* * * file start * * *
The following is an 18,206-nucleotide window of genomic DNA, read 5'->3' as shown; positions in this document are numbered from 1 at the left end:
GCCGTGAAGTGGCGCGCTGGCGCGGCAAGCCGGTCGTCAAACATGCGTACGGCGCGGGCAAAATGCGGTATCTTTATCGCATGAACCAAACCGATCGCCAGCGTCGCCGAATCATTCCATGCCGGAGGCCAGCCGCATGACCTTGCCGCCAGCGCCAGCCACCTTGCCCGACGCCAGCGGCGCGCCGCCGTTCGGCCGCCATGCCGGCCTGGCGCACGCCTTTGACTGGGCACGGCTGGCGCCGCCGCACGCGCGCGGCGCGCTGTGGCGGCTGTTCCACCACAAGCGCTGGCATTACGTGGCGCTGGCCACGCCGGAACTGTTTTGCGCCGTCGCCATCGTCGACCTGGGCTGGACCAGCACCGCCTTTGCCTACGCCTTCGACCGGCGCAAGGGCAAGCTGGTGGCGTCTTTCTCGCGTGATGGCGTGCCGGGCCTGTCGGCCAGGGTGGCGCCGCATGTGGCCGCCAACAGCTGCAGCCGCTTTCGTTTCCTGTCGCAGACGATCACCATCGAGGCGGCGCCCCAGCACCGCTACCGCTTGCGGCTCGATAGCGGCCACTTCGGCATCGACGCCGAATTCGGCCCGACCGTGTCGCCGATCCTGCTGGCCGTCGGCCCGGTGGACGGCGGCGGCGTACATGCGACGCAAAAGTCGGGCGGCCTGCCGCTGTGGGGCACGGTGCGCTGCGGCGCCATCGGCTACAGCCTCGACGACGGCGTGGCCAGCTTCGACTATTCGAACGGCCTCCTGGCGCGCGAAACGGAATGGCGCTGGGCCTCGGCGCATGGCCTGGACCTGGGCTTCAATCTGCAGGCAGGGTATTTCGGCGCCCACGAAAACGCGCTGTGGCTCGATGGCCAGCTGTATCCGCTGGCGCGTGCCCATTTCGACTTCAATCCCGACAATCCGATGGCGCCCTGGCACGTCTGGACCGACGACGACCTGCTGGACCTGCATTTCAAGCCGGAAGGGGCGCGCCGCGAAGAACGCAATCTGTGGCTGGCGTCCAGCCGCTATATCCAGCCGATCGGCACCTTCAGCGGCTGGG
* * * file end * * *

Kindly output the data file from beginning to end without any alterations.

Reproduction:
The following is an 18,206-nucleotide window of genomic DNA, read 5'->3' as shown; positions in this document are numbered from 1 at the left end:
GCCGTGAAGTGGCGCGCTGGCGCGGCAAGCCGGTCGTCAAACATGCGTACGGCGCGGGCAAAATGCGGTATCTTTATCGCATGAACCAAACCGATCGCCAGCGTCGCCGAATCATTCCATGCCGGAGGCCAGCCGCATGACCTTGCCGCCAGCGCCAGCCACCTTGCCCGACGCCAGCGGCGCGCCGCCGTTCGGCCGCCATGCCGGCCTGGCGCACGCCTTTGACTGGGCACGGCTGGCGCCGCCGCACGCGCGCGGCGCGCTGTGGCGGCTGTTCCACCACAAGCGCTGGCATTACGTGGCGCTGGCCACGCCGGAACTGTTTTGCGCCGTCGCCATCGTCGACCTGGGCTGGACCAGCACCGCCTTTGCCTACGCCTTCGACCGGCGCAAGGGCAAGCTGGTGGCGTCTTTCTCGCGTGATGGCGTGCCGGGCCTGTCGGCCAGGGTGGCGCCGCATGTGGCCGCCAACAGCTGCAGCCGCTTTCGTTTCCTGTCGCAGACGATCACCATCGAGGCGGCGCCCCAGCACCGCTACCGCTTGCGGCTCGATAGCGGCCACTTCGGCATCGACGCCGAATTCGGCCCGACCGTGTCGCCGATCCTGCTGGCCGTCGGCCCGGTGGACGGCGGCGGCGTACATGCGACGCAAAAGTCGGGCGGCCTGCCGCTGTGGGGCACGGTGCGCTGCGGCGCCATCGGCTACAGCCTCGACGACGGCGTGGCCAGCTTCGACTATTCGAACGGCCTCCTGGCGCGCGAAACGGAATGGCGCTGGGCCTCGGCGCATGGCCTGGACCTGGGCTTCAATCTGCAGGCAGGGTATTTCGGCGCCCACGAAAACGCGCTGTGGCTCGATGGCCAGCTGTATCCGCTGGCGCGTGCCCATTTCGACTTCAATCCCGACAATCCGATGGCGCCCTGGCACGTCTGGACCGACGACGACCTGCTGGACCTGCATTTCAAGCCGGAAGGGGCGCGCCGCGAAGAACGCAATCTGTGGCTGGCGTCCAGCCGCTATATCCAGCCGATCGGCACCTTCAGCGGCTGGG